14.5 More Complex Tests (Multiple Test Scripts)

Initially, the h2xs program gives you a single testing file, t/1.t.[14] You can stick all your tests into this file, but it generally makes more sense to break the tests into logical groups.

[14] As of Perl 5.8, that is. Earlier versions create a test.pl file, which is still run from a test harness during make test, but the output wasn't captured in the same way.

The easiest way to add additional tests is to create t/2.t. That's itjust bump the 1 to a 2. You don't need to change anything in the Makefile.PL or in the test harness: the file is noticed and executed automatically.

You can keep adding files until you get to 9.t, but once you add 10.t, you might notice that it gets executed between 1.t and 2.t. Why? Because the tests are always executed in sorted order. This is a good thing because it lets you ensure that the most fundamental tests are executed before the more exotic tests, simply by controlling the names.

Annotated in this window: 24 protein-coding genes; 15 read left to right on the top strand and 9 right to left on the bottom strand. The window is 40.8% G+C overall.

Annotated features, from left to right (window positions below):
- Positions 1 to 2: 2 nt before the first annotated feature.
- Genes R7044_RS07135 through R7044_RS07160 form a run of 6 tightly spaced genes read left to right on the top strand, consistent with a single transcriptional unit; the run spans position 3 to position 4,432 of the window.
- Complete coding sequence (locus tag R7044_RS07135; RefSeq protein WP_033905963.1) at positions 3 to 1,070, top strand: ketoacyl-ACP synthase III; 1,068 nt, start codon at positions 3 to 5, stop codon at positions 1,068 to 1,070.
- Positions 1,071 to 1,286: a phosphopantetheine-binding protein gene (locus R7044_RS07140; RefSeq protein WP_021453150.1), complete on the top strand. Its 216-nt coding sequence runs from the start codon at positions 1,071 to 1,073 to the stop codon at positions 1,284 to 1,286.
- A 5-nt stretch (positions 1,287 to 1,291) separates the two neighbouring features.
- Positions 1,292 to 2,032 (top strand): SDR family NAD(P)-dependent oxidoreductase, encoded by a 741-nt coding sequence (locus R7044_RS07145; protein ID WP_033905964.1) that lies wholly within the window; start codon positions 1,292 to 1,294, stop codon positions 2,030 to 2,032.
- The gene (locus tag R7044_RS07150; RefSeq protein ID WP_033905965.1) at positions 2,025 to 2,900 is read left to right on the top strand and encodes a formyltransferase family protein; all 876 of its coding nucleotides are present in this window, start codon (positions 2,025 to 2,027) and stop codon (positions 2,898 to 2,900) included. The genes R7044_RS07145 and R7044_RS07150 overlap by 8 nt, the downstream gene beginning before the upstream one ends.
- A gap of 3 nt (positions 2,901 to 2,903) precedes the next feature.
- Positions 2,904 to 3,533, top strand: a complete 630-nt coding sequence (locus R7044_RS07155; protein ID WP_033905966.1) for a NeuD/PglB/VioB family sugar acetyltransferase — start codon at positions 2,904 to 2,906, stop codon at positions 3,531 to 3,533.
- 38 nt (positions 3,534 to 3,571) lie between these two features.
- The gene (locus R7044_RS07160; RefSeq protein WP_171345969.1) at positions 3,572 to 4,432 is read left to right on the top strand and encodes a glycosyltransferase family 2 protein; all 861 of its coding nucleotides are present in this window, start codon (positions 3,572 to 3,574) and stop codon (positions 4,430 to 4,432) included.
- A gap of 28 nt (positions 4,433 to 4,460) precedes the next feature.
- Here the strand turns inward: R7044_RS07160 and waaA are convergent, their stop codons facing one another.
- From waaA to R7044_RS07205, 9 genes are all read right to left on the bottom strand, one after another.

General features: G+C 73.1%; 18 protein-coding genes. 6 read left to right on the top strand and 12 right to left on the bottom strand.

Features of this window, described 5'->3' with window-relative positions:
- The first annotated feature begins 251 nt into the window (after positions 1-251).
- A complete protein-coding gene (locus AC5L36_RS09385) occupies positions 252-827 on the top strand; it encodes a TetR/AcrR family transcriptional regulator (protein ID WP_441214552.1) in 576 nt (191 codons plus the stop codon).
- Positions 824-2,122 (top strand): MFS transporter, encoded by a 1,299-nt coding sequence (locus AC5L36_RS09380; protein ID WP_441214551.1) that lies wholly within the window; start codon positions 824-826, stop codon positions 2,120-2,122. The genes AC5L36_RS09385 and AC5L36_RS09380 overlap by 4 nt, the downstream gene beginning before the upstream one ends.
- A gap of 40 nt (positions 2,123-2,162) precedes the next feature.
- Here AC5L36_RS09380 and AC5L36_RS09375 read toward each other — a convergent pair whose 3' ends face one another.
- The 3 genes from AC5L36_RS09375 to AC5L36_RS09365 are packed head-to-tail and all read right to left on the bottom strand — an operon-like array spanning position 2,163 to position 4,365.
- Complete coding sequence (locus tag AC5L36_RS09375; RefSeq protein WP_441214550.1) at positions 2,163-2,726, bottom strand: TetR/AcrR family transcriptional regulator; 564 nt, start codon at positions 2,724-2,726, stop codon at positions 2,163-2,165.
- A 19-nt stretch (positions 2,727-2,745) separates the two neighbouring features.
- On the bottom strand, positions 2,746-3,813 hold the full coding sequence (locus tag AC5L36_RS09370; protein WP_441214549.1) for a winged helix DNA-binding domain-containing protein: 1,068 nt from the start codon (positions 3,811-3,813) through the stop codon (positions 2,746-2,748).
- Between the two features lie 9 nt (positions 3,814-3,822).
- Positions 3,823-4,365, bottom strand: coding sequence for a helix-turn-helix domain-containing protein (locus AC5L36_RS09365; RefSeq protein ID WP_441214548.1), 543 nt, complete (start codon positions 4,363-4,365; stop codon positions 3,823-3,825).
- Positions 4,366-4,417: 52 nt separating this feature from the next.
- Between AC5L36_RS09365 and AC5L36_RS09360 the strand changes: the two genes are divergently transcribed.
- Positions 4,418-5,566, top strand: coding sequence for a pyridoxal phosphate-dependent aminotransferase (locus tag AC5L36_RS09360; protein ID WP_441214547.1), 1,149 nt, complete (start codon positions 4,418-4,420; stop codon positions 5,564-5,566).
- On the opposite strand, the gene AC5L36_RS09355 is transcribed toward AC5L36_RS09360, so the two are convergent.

Many people choose to rename the files to reflect a specific ordering and purpose by using names like 01-core.t, 02-basic.t, 03-advanced.t, 04-saving.t, and so on. The first two digits control the testing order, while the rest of the name gives a hint about the general area of testing. Whatever plan you decide to use, stick with it, document it if necessary, and remember that the default order is controlled by the name.